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Anthony DeSclafani solid in season debut, Reds fall to Brewers again, 4-3

Disco stewed, but the bats couldn’t catch up late.

Milwaukee Brewers v Cincinnati Reds Photo by Joe Robbins/Getty Images

The Joe Nuxhall Memorial Honorary Star of the Game

With all of the pitching additions brought in this winter and the anointment of Luis Castillo as the the Opening Day starter for the Cincinnati Reds, it’s easy to forget that Anthony DeSclafani finally, finally exited spring training healthy for the first time in years. In part due to those injury issues, it’s also easy to forget that when he’s been healthy and in the groove, Disco has actually been a damn good pitcher for the Reds at times.

Good Disco was rolling in his earliest April start in years tonight, too.

He was pulled after just 89 pitches on this relatively chilly April night, but he left having allowed just 1 ER in his 5 IP, allowing 3 hits and 3 walks in that time. Of course, he also fanned 8, using what appears to be a much improved breaking ball to put away the potent Milwaukee Brewers hitters early and often on the night.

If that’s what the Reds can get out of him on a rather routine basis this year, the depth of this revamped rotation just might be pretty damn reasonable after all.

Honorable Mentions are due to: Eugenio Suarez, who dingered, doubled, and drove in a pair; Joey Votto, who walked twice and scored twice; Yasiel Puig, who had a pair of singles; and Robert Stephenson, who fired a fairly impressive pair of scoreless innings from the ‘pen.

Key Plays

  • Walks, as they say, oh so often haunt. That’s what bit Disco in the Top of the 3rd, though a bit of an #UmpShow regarding the strikezone sure didn’t help. That there screencap came in the 2-out PA against Travis Shaw, who eventually walked to bring up Jesus Aguilar to the plate. Aguilar then managed to dump a single into RF that brought in Lorenzo Cain who - if you’ll believe it - had walked earlier in the inning (and swiped 2B). Reds trailed, 1-0.
  • The Reds elbowed back in the Bottom of the 4th, however. Joey Votto coaxed a walk - because Joey Votto coaxes walks - and he moved up to 2B on a laser of a single into CF by Yasiel Puig. That, for the record, was the first Reds hit of the game. Suarez immediately drove in Joey with a double into shallow LF that was a ricochet off Milwaukee 3B Travis Shaw, and the game was squared, 1-1.
  • The Top of the 6th was a large bag of farts, really. Disco was pulled after 89 pitches and 5 IP, and Zach Duke was brought in to face...mostly righties. That resulted in a walk and a loud single off the RF wall off the bat of Yasmani Grandal, who eventually swiped 2B to put runners on 2B and 3B. David Bell turned to Michael Lorenzen to face light-hitting Milwaukee SS Orlando Arcia - who hadn’t had a hit all season - and Arcia promptly swatted a meatball over the wall in RF for a 3-run dinger that broke this thing open. All that with pitcher Jhoulys Chacin on deck - who eventually took a walk of his own and stayed in the game. Reds trailed, 4-1.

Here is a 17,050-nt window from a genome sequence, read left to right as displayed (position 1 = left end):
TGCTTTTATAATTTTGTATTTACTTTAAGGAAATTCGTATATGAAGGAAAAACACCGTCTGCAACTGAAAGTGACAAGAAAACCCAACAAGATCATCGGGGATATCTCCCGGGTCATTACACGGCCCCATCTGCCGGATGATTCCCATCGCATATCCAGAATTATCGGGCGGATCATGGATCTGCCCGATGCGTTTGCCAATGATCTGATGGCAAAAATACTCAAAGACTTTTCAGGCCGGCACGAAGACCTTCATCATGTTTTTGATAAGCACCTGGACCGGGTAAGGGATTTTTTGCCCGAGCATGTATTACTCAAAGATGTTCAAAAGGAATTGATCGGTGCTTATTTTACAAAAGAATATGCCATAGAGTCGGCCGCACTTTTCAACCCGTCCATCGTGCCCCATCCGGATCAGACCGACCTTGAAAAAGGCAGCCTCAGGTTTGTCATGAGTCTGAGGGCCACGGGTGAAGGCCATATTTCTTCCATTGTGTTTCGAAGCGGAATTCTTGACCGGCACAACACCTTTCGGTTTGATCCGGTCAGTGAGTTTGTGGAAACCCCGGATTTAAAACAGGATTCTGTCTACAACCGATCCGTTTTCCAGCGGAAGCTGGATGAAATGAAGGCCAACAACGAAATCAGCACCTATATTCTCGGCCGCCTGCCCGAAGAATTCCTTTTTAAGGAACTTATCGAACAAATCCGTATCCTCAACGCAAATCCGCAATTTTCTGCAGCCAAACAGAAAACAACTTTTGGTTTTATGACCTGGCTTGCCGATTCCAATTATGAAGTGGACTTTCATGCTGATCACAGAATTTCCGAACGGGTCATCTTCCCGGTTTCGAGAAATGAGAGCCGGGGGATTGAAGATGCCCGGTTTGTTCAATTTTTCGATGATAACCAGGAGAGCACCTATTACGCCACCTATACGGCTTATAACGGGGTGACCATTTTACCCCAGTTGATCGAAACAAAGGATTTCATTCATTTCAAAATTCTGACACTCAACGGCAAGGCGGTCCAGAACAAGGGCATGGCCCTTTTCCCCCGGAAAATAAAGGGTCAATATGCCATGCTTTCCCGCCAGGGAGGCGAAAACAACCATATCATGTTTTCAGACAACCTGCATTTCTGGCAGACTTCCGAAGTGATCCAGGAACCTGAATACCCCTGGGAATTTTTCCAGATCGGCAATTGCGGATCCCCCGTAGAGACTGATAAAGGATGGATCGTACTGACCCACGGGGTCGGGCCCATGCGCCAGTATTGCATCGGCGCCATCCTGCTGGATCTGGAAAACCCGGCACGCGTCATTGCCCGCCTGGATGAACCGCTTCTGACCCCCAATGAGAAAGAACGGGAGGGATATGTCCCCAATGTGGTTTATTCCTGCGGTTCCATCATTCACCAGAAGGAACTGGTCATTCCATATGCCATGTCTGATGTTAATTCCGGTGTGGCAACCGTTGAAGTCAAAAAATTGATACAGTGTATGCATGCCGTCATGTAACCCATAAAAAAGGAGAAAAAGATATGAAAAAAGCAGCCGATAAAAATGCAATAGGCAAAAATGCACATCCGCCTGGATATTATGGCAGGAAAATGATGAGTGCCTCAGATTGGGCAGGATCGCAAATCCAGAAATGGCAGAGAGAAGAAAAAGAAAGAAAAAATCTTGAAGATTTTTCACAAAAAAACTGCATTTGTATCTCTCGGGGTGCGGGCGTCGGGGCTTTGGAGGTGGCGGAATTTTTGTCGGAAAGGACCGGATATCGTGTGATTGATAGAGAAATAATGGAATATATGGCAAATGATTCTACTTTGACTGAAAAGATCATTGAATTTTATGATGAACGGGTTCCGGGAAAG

• I noted that Chacin stayed in the game. Well, he exited early the next inning after a walk (Votto), single (Puig), and walk (Suarez) loaded the bags for the Reds with 1-out, but some active bullpenning from Brewers managed Craig Counsell resulted in just a lone run for the Reds, as Votto scored on a Scott Schebler ground-out. Reds trailed, 4-2.
  • Suarez squared up a Junior Guerra pitch in the Bottom of the 8th, clubbing it into the LF seats for a solo blast that brought the Reds closer at 4-3.
  • Bob Steve powered through a pair of scoreless innings to keep the Reds within striking distance late, but unfortunately Josh Hader again slammed the door to send the Reds home with a loss. I said loss. That was a 4-3 loss, for the record.

Tony Graphanino

Source: FanGraphs

Other Notes

  • The entire what is he, what isn’t he discussion surrounding Lorenzen this year has certainly caught eyes, but the reality is that he’s a primary pitcher already in his second year of arbitration who has been continually leaned upon despite very, very iffy peripherals. In fact, 47 pitchers have thrown at least 180 innings as relievers since the start of the 2016 season, and Lorenzen’s 3.97 FIP in that time ranks 7th worst. Up that to 200 IP, and his FIP ranks worst among the 19 relievers that qualify for that threshold, meaning it’s rather odd that the Reds still seem to be committed to depending on him in big spots. (And yeah, that doesn’t even get into his 2015 season spent as a starter.)
  • That said, there is the new provision within the expanded 26 man rosters that are coming in 2020 that allows for two-way players once pitchers/position player limits are instituted, and it sure seems like the Reds are grooming Lorenzen to be just that player. At least that will provide some flexibility, and there’s certainly enough stuff in Lorenzen’s powerful biceps to think that maybe if he was used in a bit less of a quantity-driven role, he could still provide much better production than the average 8th man in a bullpen.
  • The Reds and Beers will wrap this game - and the Reds early homestand - with a matinee tomorrow. First pitch is set for 12:35 PM ET, with Luis Castillo and Freddy Peralta set to face off as their teams’ respective starters. It’s still on TV, though, so be sure to tune in before the Reds head East to Pittsburgh to take on the Pirates for a four-game weekend series.
  • Tunes.